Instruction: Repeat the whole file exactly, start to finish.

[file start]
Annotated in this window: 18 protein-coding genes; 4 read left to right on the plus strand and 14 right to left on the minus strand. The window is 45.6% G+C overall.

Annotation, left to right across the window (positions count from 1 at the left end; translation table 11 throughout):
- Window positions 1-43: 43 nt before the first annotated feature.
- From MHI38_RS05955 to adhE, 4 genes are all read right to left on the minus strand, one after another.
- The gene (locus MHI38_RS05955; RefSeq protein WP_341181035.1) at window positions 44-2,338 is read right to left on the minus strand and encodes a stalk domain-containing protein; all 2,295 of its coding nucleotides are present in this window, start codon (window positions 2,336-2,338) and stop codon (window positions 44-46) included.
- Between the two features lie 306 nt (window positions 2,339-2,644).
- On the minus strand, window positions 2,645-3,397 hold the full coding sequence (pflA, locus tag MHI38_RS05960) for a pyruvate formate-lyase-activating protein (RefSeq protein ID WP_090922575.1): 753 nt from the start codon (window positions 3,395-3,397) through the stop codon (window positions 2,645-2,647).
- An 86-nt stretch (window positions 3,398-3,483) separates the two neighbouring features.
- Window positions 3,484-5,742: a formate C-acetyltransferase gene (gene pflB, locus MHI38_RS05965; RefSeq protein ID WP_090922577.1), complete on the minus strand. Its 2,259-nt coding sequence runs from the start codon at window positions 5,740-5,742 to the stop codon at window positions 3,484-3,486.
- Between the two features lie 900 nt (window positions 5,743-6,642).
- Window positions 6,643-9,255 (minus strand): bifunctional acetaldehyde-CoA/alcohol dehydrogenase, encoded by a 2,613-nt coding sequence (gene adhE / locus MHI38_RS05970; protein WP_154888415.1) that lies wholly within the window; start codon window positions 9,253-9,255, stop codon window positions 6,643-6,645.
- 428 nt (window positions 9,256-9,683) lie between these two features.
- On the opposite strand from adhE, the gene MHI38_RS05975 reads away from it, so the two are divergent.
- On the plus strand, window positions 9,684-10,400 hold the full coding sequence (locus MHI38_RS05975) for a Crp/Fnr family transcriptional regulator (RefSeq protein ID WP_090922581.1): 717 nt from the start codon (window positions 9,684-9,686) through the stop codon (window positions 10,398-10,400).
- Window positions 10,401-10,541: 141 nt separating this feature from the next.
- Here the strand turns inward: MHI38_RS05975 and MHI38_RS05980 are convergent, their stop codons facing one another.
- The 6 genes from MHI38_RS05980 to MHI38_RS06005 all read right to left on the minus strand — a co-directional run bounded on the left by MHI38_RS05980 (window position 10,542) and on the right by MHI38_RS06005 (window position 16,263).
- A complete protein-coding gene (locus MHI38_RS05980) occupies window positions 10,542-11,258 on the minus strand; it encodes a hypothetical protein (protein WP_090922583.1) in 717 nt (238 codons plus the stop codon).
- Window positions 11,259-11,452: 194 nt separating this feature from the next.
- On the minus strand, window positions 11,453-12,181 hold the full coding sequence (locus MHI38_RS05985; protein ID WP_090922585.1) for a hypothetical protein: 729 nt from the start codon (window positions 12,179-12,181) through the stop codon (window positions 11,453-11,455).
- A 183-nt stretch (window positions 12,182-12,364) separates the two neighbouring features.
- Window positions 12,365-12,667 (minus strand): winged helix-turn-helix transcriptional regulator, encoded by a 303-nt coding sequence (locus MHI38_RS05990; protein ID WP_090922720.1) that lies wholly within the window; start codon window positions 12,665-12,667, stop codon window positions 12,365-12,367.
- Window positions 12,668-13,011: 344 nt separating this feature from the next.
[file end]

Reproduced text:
Annotated in this window: 18 protein-coding genes; 4 read left to right on the plus strand and 14 right to left on the minus strand. The window is 45.6% G+C overall.

Annotation, left to right across the window (positions count from 1 at the left end; translation table 11 throughout):
- Window positions 1-43: 43 nt before the first annotated feature.
- From MHI38_RS05955 to adhE, 4 genes are all read right to left on the minus strand, one after another.
- The gene (locus MHI38_RS05955; RefSeq protein WP_341181035.1) at window positions 44-2,338 is read right to left on the minus strand and encodes a stalk domain-containing protein; all 2,295 of its coding nucleotides are present in this window, start codon (window positions 2,336-2,338) and stop codon (window positions 44-46) included.
- Between the two features lie 306 nt (window positions 2,339-2,644).
- On the minus strand, window positions 2,645-3,397 hold the full coding sequence (pflA, locus tag MHI38_RS05960) for a pyruvate formate-lyase-activating protein (RefSeq protein ID WP_090922575.1): 753 nt from the start codon (window positions 3,395-3,397) through the stop codon (window positions 2,645-2,647).
- An 86-nt stretch (window positions 3,398-3,483) separates the two neighbouring features.
- Window positions 3,484-5,742: a formate C-acetyltransferase gene (gene pflB, locus MHI38_RS05965; RefSeq protein ID WP_090922577.1), complete on the minus strand. Its 2,259-nt coding sequence runs from the start codon at window positions 5,740-5,742 to the stop codon at window positions 3,484-3,486.
- Between the two features lie 900 nt (window positions 5,743-6,642).
- Window positions 6,643-9,255 (minus strand): bifunctional acetaldehyde-CoA/alcohol dehydrogenase, encoded by a 2,613-nt coding sequence (gene adhE / locus MHI38_RS05970; protein WP_154888415.1) that lies wholly within the window; start codon window positions 9,253-9,255, stop codon window positions 6,643-6,645.
- 428 nt (window positions 9,256-9,683) lie between these two features.
- On the opposite strand from adhE, the gene MHI38_RS05975 reads away from it, so the two are divergent.
- On the plus strand, window positions 9,684-10,400 hold the full coding sequence (locus MHI38_RS05975) for a Crp/Fnr family transcriptional regulator (RefSeq protein ID WP_090922581.1): 717 nt from the start codon (window positions 9,684-9,686) through the stop codon (window positions 10,398-10,400).
- Window positions 10,401-10,541: 141 nt separating this feature from the next.
- Here the strand turns inward: MHI38_RS05975 and MHI38_RS05980 are convergent, their stop codons facing one another.
- The 6 genes from MHI38_RS05980 to MHI38_RS06005 all read right to left on the minus strand — a co-directional run bounded on the left by MHI38_RS05980 (window position 10,542) and on the right by MHI38_RS06005 (window position 16,263).
- A complete protein-coding gene (locus MHI38_RS05980) occupies window positions 10,542-11,258 on the minus strand; it encodes a hypothetical protein (protein WP_090922583.1) in 717 nt (238 codons plus the stop codon).
- Window positions 11,259-11,452: 194 nt separating this feature from the next.
- On the minus strand, window positions 11,453-12,181 hold the full coding sequence (locus MHI38_RS05985; protein ID WP_090922585.1) for a hypothetical protein: 729 nt from the start codon (window positions 12,179-12,181) through the stop codon (window positions 11,453-11,455).
- A 183-nt stretch (window positions 12,182-12,364) separates the two neighbouring features.
- Window positions 12,365-12,667 (minus strand): winged helix-turn-helix transcriptional regulator, encoded by a 303-nt coding sequence (locus MHI38_RS05990; protein ID WP_090922720.1) that lies wholly within the window; start codon window positions 12,665-12,667, stop codon window positions 12,365-12,367.
- Window positions 12,668-13,011: 344 nt separating this feature from the next.